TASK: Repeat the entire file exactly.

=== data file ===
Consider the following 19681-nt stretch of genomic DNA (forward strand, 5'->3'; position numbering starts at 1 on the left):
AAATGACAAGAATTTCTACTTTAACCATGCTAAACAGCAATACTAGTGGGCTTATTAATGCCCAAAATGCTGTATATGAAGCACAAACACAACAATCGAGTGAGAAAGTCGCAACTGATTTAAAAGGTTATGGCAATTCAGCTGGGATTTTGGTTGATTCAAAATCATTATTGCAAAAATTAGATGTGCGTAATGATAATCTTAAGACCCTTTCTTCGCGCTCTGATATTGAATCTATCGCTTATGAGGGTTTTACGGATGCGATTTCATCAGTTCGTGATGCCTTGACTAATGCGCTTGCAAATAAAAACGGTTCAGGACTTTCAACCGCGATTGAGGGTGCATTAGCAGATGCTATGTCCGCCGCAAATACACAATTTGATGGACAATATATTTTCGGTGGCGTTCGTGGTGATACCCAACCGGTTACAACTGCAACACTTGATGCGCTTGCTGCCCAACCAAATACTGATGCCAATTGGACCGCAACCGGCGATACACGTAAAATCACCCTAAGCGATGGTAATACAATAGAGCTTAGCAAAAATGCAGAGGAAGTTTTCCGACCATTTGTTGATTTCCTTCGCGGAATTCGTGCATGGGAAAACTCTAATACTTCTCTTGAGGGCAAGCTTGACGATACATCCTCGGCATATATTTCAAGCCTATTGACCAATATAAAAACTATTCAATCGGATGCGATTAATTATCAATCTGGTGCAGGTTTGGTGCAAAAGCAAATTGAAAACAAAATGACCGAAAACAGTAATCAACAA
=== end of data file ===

Consider the following 19681-nt stretch of genomic DNA (forward strand, 5'->3'; position numbering starts at 1 on the left):
AAATGACAAGAATTTCTACTTTAACCATGCTAAACAGCAATACTAGTGGGCTTATTAATGCCCAAAATGCTGTATATGAAGCACAAACACAACAATCGAGTGAGAAAGTCGCAACTGATTTAAAAGGTTATGGCAATTCAGCTGGGATTTTGGTTGATTCAAAATCATTATTGCAAAAATTAGATGTGCGTAATGATAATCTTAAGACCCTTTCTTCGCGCTCTGATATTGAATCTATCGCTTATGAGGGTTTTACGGATGCGATTTCATCAGTTCGTGATGCCTTGACTAATGCGCTTGCAAATAAAAACGGTTCAGGACTTTCAACCGCGATTGAGGGTGCATTAGCAGATGCTATGTCCGCCGCAAATACACAATTTGATGGACAATATATTTTCGGTGGCGTTCGTGGTGATACCCAACCGGTTACAACTGCAACACTTGATGCGCTTGCTGCCCAACCAAATACTGATGCCAATTGGACCGCAACCGGCGATACACGTAAAATCACCCTAAGCGATGGTAATACAATAGAGCTTAGCAAAAATGCAGAGGAAGTTTTCCGACCATTTGTTGATTTCCTTCGCGGAATTCGTGCATGGGAAAACTCTAATACTTCTCTTGAGGGCAAGCTTGACGATACATCCTCGGCATATATTTCAAGCCTATTGACCAATATAAAAACTATTCAATCGGATGCGATTAATTATCAATCTGGTGCAGGTTTGGTGCAAAAGCAAATTGAAAACAAAATGACCGAAAACAGTAATCAACAA